5. Explain Your Role

On big projects, it’s not unusual for ten or more people to be involved in a team. That’s why it’s important to make it clear what your responsibility was and how you handled it. Did you focus on the user experience? Did you work with a partner? Were you involved in guiding and steering the work or were you more hands-on? Alongside each project, include a note about what your specific role was.

6. Include The Results

See above, when it comes to the brief, it’s imperative to know the outcome. Were the client’s needs met? Did the project achieve the target click through? Did you win any awards for your work? Alternatively, was there something you learned personally as a designer that you can incorporate into future projects? Even if a project didn’t achieve its intended objective, there’s always something you can garner. In any case, sharing what happened in the aftermath of your portfolio projects can be just as important as the projects themselves.

7. Use The Right Medium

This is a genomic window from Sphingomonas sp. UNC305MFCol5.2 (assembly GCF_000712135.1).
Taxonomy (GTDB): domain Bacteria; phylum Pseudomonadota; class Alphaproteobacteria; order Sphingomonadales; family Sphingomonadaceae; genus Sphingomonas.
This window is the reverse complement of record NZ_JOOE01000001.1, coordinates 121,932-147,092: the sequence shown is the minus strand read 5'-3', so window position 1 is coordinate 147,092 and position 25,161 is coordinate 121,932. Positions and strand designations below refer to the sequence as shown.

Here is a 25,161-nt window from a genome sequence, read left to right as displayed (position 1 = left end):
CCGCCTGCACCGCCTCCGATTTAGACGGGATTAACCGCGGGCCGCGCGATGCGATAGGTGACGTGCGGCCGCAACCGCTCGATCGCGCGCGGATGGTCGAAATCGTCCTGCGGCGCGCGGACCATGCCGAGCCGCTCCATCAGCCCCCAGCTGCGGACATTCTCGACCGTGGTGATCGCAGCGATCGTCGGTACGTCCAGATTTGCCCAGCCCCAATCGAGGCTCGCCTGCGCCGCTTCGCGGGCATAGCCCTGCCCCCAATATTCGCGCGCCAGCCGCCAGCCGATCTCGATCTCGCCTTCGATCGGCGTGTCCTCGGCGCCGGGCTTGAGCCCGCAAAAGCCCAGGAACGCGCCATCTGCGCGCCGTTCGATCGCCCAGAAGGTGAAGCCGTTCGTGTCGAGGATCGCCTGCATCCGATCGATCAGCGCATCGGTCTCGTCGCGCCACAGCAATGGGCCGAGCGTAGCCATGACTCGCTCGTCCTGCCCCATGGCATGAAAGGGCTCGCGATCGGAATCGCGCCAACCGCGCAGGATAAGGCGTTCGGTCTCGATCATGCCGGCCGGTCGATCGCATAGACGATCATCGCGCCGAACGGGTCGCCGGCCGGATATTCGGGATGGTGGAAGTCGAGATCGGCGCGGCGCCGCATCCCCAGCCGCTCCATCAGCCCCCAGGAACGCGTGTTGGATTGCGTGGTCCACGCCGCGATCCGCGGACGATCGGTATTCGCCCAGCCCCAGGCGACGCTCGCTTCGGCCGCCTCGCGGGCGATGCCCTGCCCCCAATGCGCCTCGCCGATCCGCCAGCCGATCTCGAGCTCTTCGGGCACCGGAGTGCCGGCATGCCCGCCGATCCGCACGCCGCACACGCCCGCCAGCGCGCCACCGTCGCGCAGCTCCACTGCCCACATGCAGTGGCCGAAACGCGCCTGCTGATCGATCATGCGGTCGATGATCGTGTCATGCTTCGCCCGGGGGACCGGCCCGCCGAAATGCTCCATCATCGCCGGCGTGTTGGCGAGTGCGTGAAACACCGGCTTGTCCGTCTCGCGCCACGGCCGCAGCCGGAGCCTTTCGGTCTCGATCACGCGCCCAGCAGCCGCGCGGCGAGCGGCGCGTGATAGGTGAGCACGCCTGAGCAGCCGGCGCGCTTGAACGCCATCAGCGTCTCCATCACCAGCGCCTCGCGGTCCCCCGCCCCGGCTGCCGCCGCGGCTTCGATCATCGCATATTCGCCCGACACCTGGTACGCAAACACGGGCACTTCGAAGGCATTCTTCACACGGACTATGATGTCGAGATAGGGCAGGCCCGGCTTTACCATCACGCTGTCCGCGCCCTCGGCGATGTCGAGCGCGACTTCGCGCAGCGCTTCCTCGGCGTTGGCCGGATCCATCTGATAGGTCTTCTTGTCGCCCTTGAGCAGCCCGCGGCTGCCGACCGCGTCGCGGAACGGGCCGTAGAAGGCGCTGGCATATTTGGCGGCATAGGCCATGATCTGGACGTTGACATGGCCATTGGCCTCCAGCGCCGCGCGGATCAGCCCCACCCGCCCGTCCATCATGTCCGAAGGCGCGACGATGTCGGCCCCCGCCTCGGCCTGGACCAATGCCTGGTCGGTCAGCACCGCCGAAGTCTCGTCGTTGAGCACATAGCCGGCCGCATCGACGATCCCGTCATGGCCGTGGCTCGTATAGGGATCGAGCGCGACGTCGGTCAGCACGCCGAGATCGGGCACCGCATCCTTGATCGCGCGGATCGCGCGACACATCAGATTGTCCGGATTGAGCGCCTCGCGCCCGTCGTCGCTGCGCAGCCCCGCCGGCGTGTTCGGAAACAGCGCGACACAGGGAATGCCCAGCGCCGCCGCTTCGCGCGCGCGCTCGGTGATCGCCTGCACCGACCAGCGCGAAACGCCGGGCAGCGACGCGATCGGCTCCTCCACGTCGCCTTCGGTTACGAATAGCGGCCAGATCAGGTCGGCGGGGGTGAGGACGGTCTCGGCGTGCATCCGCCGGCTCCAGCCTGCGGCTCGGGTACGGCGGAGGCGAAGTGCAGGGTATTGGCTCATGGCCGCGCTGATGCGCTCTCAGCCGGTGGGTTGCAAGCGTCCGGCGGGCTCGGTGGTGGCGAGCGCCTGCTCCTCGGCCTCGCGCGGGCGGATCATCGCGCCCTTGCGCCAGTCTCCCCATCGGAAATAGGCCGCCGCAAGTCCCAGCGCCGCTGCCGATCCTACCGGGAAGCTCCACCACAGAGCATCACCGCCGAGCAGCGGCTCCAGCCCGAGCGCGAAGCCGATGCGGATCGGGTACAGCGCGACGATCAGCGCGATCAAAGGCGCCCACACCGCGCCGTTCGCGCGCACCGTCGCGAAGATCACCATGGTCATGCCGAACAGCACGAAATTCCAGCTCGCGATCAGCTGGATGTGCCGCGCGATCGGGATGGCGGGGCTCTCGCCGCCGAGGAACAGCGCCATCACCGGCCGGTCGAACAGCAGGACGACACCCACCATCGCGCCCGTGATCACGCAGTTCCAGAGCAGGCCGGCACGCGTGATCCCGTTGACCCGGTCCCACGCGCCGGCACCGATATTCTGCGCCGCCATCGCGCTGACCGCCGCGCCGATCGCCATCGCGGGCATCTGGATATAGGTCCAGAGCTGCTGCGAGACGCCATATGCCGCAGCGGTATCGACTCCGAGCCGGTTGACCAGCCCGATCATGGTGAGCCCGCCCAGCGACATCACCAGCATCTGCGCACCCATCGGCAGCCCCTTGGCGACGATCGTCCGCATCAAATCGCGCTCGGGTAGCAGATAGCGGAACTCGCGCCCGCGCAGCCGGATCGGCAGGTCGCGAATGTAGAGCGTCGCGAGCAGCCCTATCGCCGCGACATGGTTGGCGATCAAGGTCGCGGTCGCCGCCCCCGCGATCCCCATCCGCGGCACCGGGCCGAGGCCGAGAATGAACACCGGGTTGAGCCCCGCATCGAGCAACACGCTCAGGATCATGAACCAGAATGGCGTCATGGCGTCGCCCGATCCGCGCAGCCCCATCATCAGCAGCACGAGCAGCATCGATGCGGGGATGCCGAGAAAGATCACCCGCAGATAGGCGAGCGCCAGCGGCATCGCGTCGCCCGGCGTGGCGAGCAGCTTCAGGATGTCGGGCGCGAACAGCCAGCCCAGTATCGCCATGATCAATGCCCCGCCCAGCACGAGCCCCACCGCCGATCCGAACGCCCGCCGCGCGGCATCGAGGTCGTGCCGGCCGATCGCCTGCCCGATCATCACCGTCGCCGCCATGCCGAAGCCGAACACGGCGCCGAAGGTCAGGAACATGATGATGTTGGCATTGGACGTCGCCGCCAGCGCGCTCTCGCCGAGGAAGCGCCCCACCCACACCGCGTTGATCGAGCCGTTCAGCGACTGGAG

If you’re a print person, it makes sense to have a physical, leave-behind portfolio. If you’re a UX or a digital designer, there’s no excuse to not have an online version. Ideally, you should have both. And don’t forget mobile. These days, people are using their smartphones more than ever, so there’s an increasing likelihood that your audience will be perusing your work on the same device they’re playing candy crush. So your work better attract attention.

8. Know Your Audience

Will your work be looked at by a hiring manager/recruiter? Or a creative director? Or will it be evaluated by a client? Are they time-poor? Will they be eyeballing your typography skills and making sure they’re pixel perfect? Or will they be scanning your bio just to get a quick sense of who you are and where you’ve worked? No matter the audience, make sure your work and the way it’s presented suits the person on the other end.

9. Nail The Right Tone

Just as you’ve got to be sure to showcase the right portfolio items, it’s essential to convey the right attitude and personality. Are you a laid back kinda guy who wants to do boutique beer labels? Or are you looking to land high-end fashion clients? Depending on the answer, tailor your copy and your work selection appropriately to match.